Dispatch 20: Almost an IBO
October 6, 2009
Up North, even the most thorough plans can dissolve in the face of the Arctic's true arbiter: the weather.
Stormy weather can toss the ship around the sea and prevent bongo net deployments. Howling winds can make rosette casts impossible. Or, like today, snow and fog can complicate extensive plans to set up an Ice-Based Observatory (IBO) on a floe of multi-year ice.
IBOs consist of a group of buoys that monitor the conditions of the ice, ocean water, and atmosphere in order to further scientists' understanding of changing environmental conditions. Currently, scientific groups from around the world are collaborating to establish the Arctic Observing Network, which will consist of a drifting array of IBOs throughout the Arctic Ocean.
Today's thick fog cover prevented WHOI's Rick Krishfield and helicopter pilot Jim Myra from identifying a floe both large and thick enough to support the weight of the helicopter, gear, and teams setting up each of the three IBO buoys.
Pack ice can be deceptive in appearance. Snow cover can obscure melt ponds and other surface imperfections that detract from the ice's strength. Additionally, the edges of the floe are thinner than its bulk. They contain fault lines that can break under pressure from gear or people.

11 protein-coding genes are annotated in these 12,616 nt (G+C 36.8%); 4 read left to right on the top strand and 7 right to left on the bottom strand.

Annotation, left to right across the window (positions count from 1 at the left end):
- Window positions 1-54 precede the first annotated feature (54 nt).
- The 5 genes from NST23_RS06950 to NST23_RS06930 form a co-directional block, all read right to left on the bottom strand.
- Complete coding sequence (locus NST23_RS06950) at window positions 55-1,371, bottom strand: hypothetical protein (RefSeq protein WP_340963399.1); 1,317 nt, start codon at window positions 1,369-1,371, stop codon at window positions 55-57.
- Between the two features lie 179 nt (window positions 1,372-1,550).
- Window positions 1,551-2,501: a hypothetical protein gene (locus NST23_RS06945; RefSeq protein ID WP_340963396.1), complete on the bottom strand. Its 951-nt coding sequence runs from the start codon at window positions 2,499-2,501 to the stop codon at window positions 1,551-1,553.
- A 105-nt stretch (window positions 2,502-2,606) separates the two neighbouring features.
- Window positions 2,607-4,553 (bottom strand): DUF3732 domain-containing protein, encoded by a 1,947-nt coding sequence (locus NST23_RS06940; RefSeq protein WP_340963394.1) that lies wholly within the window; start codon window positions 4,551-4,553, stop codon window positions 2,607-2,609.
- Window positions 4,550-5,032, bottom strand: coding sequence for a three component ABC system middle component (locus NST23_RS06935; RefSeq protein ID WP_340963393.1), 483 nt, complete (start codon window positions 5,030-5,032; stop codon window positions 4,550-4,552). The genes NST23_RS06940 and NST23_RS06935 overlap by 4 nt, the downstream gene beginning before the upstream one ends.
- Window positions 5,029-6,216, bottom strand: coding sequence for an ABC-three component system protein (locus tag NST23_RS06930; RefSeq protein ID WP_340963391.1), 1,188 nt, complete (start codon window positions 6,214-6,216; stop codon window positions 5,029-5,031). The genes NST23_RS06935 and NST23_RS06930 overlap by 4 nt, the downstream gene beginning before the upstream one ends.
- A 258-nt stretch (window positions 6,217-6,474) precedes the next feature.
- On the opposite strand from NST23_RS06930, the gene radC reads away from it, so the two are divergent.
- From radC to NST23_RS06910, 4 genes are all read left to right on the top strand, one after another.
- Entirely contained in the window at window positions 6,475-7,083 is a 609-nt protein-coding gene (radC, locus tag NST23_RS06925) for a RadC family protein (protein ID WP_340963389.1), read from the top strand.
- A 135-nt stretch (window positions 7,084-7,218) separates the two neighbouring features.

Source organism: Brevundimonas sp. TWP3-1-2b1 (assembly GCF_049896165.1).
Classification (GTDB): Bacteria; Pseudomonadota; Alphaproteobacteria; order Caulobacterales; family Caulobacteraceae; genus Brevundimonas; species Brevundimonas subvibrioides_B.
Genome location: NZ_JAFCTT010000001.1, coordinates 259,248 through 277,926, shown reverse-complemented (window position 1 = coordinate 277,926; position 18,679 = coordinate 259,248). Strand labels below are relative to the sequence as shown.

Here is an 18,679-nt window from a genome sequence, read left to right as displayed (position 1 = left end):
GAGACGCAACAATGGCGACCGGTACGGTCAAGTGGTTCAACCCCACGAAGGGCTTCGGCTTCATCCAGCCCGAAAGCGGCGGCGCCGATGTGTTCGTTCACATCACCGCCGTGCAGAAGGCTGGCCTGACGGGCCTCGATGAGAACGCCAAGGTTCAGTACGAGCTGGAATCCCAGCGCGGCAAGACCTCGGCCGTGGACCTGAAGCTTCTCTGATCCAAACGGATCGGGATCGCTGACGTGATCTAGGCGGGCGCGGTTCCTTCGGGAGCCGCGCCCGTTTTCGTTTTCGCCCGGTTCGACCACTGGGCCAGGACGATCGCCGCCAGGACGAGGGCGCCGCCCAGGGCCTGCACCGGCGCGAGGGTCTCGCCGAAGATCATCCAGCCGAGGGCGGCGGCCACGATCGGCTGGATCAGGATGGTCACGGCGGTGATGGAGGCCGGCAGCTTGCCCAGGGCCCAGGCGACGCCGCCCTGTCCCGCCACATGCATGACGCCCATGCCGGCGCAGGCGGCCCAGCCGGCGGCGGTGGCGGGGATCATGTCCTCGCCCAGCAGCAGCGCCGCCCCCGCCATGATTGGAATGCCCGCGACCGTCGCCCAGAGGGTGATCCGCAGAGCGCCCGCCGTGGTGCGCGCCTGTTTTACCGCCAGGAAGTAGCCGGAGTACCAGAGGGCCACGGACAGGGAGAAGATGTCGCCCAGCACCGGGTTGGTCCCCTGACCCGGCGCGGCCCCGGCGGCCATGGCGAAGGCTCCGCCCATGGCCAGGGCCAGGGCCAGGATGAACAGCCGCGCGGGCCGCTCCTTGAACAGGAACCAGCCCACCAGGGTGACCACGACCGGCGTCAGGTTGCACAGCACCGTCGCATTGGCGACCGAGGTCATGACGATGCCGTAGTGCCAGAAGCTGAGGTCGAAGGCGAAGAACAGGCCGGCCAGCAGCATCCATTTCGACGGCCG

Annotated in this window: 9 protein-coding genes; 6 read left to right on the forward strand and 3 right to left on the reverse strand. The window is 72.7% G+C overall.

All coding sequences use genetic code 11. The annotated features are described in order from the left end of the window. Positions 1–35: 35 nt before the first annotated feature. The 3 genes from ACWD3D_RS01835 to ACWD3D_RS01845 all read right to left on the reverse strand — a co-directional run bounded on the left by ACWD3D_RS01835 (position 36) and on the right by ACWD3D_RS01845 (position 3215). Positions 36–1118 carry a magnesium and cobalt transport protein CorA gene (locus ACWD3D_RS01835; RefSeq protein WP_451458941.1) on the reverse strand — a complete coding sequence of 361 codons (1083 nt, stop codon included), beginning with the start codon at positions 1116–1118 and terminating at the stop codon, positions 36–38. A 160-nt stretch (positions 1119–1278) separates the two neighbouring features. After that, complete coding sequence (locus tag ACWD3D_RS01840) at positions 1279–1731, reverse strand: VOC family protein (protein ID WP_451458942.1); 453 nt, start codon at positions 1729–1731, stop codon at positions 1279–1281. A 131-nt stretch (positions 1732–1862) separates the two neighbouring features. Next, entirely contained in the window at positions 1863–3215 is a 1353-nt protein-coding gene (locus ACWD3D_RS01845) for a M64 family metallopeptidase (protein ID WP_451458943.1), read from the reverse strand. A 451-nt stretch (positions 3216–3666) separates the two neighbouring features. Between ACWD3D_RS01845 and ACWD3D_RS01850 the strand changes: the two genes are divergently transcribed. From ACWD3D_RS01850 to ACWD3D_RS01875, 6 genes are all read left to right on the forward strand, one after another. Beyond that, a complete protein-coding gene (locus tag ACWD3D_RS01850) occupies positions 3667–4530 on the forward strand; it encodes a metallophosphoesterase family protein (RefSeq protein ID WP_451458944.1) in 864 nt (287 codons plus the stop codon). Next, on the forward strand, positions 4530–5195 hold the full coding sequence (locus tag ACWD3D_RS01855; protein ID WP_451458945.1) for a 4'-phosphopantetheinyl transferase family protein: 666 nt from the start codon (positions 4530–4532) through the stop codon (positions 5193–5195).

In choosing a site for a mooring deployment, the helicopter is used to observe the ice from a high elevation. The aerial perspective allows for assessing the viability of various floes based on their size, but also estimating their age and thickness by looking at shape, ridging, and color. Generally, a crystalline blue hue indicates that a floe has lasted longer than one melt season and is safe to land on.
Foggy conditions obscure views of the ice and estimations of strength. Today, Krishfield and Myra found a floe four meters thick, but that was only the size of a hockey rink. The two decided that it was big enough to support only the installment of an Ice-Tethered Profiler (ITP) and to allow for scientists to take ice core samples. The IBO, they decided, will be deployed tomorrow when weather conditions are predicted to improve and larger floes can be found.
The small team that flew out found a pristine environment and thick ice ideal for an ITP installment.
All text and photos property of Alex Kain unless otherwise indicated.
Last updated: October 18, 2016